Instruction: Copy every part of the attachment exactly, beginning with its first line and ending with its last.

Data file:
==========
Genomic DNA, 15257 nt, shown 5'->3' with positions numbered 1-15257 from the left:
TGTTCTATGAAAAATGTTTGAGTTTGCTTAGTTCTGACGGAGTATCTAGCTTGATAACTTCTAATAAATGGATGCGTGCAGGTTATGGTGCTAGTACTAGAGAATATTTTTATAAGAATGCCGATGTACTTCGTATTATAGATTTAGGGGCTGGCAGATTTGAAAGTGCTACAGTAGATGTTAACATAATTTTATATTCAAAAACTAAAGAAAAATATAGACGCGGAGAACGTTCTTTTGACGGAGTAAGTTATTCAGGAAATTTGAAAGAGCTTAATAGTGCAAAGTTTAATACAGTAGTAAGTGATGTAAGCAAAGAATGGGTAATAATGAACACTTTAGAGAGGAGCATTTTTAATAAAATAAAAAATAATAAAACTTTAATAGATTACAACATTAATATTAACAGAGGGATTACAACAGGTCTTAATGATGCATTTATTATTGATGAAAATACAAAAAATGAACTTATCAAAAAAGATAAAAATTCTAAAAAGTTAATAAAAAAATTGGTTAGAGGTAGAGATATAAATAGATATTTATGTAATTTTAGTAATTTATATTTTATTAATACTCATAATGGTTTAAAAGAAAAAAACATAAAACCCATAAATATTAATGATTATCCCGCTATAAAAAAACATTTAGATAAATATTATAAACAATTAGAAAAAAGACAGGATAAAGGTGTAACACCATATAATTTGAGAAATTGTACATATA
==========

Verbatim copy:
Genomic DNA, 15257 nt, shown 5'->3' with positions numbered 1-15257 from the left:
TGTTCTATGAAAAATGTTTGAGTTTGCTTAGTTCTGACGGAGTATCTAGCTTGATAACTTCTAATAAATGGATGCGTGCAGGTTATGGTGCTAGTACTAGAGAATATTTTTATAAGAATGCCGATGTACTTCGTATTATAGATTTAGGGGCTGGCAGATTTGAAAGTGCTACAGTAGATGTTAACATAATTTTATATTCAAAAACTAAAGAAAAATATAGACGCGGAGAACGTTCTTTTGACGGAGTAAGTTATTCAGGAAATTTGAAAGAGCTTAATAGTGCAAAGTTTAATACAGTAGTAAGTGATGTAAGCAAAGAATGGGTAATAATGAACACTTTAGAGAGGAGCATTTTTAATAAAATAAAAAATAATAAAACTTTAATAGATTACAACATTAATATTAACAGAGGGATTACAACAGGTCTTAATGATGCATTTATTATTGATGAAAATACAAAAAATGAACTTATCAAAAAAGATAAAAATTCTAAAAAGTTAATAAAAAAATTGGTTAGAGGTAGAGATATAAATAGATATTTATGTAATTTTAGTAATTTATATTTTATTAATACTCATAATGGTTTAAAAGAAAAAAACATAAAACCCATAAATATTAATGATTATCCCGCTATAAAAAAACATTTAGATAAATATTATAAACAATTAGAAAAAAGACAGGATAAAGGTGTAACACCATATAATTTGAGAAATTGTACATATA